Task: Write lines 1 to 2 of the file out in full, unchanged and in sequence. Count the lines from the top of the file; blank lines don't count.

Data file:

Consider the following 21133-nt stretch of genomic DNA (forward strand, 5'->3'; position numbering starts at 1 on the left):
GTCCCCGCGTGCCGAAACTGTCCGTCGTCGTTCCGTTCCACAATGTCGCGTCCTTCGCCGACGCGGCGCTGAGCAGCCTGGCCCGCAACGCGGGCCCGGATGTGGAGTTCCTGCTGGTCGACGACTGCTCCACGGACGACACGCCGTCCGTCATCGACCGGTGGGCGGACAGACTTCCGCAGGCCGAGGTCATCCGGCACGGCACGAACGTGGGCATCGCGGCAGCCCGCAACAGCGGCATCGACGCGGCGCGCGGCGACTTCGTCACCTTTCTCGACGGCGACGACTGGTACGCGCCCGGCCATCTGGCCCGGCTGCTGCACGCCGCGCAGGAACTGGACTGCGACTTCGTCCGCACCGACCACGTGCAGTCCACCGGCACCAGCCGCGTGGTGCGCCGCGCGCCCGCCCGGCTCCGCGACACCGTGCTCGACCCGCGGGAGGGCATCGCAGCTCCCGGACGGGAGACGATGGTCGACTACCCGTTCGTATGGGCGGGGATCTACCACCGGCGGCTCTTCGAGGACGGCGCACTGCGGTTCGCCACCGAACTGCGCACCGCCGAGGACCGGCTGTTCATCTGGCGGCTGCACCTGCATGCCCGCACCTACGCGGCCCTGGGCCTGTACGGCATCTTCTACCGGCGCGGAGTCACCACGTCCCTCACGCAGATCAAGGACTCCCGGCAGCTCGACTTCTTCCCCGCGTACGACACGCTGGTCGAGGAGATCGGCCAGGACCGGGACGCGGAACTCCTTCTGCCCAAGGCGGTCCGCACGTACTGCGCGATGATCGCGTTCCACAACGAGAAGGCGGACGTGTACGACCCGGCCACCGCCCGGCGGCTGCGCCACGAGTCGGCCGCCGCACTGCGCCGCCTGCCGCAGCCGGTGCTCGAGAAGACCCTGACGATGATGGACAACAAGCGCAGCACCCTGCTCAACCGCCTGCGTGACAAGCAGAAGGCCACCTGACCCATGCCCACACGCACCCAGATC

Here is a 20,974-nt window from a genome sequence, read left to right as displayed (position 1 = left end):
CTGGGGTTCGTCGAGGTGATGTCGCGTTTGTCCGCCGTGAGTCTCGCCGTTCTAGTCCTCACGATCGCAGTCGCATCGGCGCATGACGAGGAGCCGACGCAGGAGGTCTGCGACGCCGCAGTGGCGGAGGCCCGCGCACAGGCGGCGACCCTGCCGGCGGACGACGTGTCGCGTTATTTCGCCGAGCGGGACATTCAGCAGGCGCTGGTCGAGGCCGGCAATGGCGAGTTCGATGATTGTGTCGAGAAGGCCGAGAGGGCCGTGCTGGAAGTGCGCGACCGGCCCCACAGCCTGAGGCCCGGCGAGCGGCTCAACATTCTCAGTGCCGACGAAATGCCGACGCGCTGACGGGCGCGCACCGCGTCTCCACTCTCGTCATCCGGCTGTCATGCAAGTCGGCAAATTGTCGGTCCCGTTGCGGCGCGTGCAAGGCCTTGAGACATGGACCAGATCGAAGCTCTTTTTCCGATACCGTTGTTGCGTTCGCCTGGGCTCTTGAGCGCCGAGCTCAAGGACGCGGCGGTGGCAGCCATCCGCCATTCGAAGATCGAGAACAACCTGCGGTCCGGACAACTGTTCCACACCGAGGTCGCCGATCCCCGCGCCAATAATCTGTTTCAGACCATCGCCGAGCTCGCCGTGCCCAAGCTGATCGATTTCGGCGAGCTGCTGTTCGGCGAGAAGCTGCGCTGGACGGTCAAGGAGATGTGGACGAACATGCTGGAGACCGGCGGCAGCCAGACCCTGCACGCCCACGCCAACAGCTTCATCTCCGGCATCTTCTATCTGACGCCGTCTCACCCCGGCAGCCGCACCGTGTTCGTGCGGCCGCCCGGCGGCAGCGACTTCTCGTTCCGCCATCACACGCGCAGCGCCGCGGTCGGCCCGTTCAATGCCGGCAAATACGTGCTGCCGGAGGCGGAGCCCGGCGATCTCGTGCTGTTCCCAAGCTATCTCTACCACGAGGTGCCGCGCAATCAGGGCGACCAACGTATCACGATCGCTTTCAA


Consider the following 21133-nt stretch of genomic DNA (forward strand, 5'->3'; position numbering starts at 1 on the left):
GTCCCCGCGTGCCGAAACTGTCCGTCGTCGTTCCGTTCCACAATGTCGCGTCCTTCGCCGACGCGGCGCTGAGCAGCCTGGCCCGCAACGCGGGCCCGGATGTGGAGTTCCTGCTGGTCGACGACTGCTCCACGGACGACACGCCGTCCGTCATCGACCGGTGGGCGGACAGACTTCCGCAGGCCGAGGTCATCCGGCACGGCACGAACGTGGGCATCGCGGCAGCCCGCAACAGCGGCATCGACGCGGCGCGCGGCGACTTCGTCACCTTTCTCGACGGCGACGACTGGTACGCGCCCGGCCATCTGGCCCGGCTGCTGCACGCCGCGCAGGAACTGGACTGCGACTTCGTCCGCACCGACCACGTGCAGTCCACCGGCACCAGCCGCGTGGTGCGCCGCGCGCCCGCCCGGCTCCGCGACACCGTGCTCGACCCGCGGGAGGGCATCGCAGCTCCCGGACGGGAGACGATGGTCGACTACCCGTTCGTATGGGCGGGGATCTACCACCGGCGGCTCTTCGAGGACGGCGCACTGCGGTTCGCCACCGAACTGCGCACCGCCGAGGACCGGCTGTTCATCTGGCGGCTGCACCTGCATGCCCGCACCTACGCGGCCCTGGGCCTGTACGGCATCTTCTACCGGCGCGGAGTCACCACGTCCCTCACGCAGATCAAGGACTCCCGGCAGCTCGACTTCTTCCCCGCGTACGACACGCTGGTCGAGGAGATCGGCCAGGACCGGGACGCGGAACTCCTTCTGCCCAAGGCGGTCCGCACGTACTGCGCGATGATCGCGTTCCACAACGAGAAGGCGGACGTGTACGACCCGGCCACCGCCCGGCGGCTGCGCCACGAGTCGGCCGCCGCACTGCGCCGCCTGCCGCAGCCGGTGCTCGAGAAGACCCTGACGATGATGGACAACAAGCGCAGCACCCTGCTCAACCGCCTGCGTGACAAGCAGAAGGCCACCTGACCCATGCCCACACGCACCCAGATC